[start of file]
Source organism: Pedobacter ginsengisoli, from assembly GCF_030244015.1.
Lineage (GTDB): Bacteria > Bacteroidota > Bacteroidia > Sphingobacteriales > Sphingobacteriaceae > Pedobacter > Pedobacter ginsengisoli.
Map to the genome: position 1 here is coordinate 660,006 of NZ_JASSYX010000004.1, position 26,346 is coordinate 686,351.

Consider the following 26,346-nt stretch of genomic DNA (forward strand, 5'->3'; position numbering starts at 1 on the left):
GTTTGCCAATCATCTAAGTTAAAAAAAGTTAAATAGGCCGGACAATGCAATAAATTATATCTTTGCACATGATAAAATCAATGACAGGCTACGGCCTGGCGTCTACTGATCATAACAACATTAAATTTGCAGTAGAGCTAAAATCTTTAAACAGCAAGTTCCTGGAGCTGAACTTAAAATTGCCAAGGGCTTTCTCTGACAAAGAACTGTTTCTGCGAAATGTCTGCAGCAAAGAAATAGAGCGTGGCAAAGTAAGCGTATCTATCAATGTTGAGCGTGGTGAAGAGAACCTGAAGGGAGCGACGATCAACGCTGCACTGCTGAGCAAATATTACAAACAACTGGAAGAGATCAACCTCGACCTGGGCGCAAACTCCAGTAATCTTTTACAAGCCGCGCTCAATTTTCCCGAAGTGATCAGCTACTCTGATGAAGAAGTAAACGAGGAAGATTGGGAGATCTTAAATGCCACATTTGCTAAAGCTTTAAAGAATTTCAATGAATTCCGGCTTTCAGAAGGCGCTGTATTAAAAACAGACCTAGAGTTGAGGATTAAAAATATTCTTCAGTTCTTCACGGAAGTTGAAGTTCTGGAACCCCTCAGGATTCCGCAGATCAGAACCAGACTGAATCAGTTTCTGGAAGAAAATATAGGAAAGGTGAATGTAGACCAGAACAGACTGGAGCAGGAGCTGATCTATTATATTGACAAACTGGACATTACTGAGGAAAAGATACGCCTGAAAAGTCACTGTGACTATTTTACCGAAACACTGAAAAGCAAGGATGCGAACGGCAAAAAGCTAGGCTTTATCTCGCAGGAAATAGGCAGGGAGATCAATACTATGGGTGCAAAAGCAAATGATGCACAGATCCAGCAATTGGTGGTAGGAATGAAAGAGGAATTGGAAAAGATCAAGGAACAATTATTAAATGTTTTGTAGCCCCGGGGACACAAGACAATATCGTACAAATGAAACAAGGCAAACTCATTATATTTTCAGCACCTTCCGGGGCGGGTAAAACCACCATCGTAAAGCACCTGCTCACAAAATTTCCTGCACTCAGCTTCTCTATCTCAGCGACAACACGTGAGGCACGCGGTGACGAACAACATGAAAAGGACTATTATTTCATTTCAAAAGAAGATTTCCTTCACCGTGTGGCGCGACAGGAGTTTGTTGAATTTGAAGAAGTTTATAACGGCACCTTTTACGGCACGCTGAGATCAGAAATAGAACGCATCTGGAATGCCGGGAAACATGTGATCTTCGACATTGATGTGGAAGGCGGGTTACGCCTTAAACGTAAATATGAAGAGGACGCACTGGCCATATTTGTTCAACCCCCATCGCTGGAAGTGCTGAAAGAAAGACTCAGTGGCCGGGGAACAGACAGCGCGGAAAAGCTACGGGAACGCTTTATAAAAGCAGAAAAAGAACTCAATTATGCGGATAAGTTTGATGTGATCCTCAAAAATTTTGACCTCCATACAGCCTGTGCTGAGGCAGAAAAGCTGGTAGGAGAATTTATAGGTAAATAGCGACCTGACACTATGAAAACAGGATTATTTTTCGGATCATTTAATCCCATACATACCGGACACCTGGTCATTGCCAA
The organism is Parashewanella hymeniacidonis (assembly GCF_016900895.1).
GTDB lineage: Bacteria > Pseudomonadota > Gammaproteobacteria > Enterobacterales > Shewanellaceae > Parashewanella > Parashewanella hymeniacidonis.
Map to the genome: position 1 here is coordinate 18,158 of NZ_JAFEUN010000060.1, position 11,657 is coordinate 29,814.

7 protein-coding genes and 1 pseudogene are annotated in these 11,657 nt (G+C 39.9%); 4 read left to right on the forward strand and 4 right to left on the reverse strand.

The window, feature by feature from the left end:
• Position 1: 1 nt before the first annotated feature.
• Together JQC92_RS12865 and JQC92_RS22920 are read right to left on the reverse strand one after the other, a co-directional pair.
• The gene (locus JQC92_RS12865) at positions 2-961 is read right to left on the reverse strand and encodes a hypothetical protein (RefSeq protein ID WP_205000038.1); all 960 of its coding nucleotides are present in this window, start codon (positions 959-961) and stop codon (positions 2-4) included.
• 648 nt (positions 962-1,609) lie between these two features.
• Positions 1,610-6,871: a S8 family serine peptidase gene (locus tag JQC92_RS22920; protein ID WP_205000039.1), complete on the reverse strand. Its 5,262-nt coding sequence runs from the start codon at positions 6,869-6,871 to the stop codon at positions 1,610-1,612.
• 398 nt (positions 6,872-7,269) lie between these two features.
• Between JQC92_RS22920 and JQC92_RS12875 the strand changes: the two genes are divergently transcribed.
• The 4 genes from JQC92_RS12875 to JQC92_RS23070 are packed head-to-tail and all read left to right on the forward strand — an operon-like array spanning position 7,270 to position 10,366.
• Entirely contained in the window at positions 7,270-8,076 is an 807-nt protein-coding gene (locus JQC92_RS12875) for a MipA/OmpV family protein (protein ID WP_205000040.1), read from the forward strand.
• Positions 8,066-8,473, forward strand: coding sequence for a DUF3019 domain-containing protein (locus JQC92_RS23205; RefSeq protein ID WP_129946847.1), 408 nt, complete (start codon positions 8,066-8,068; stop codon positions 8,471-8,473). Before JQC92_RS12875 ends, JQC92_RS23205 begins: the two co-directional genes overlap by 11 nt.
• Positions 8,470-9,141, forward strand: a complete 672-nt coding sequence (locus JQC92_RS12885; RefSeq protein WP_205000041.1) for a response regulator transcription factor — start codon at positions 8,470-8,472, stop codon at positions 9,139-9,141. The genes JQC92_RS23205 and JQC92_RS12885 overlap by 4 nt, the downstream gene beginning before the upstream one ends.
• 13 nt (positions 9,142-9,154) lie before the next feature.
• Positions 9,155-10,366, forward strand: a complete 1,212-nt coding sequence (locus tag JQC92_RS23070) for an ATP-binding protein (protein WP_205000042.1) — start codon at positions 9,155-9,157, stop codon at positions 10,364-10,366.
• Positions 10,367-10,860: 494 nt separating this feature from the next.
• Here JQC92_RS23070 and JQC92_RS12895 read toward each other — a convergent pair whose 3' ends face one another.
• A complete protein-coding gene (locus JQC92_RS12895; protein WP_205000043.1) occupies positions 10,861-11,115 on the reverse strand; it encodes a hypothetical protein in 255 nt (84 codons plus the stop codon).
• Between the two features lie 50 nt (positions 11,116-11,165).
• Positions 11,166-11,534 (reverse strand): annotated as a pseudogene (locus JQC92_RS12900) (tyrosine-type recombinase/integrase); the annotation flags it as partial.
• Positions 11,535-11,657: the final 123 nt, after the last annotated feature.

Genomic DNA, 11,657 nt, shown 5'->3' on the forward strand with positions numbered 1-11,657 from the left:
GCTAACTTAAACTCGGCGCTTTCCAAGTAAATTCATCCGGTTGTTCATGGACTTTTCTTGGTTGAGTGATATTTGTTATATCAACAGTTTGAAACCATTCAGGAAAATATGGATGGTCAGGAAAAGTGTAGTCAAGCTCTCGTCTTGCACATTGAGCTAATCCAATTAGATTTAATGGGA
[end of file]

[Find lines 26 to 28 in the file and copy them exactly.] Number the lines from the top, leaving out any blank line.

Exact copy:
• A complete protein-coding gene (locus JQC92_RS12895; protein WP_205000043.1) occupies positions 10,861-11,115 on the reverse strand; it encodes a hypothetical protein in 255 nt (84 codons plus the stop codon).
• Between the two features lie 50 nt (positions 11,116-11,165).
• Positions 11,166-11,534 (reverse strand): annotated as a pseudogene (locus JQC92_RS12900) (tyrosine-type recombinase/integrase); the annotation flags it as partial.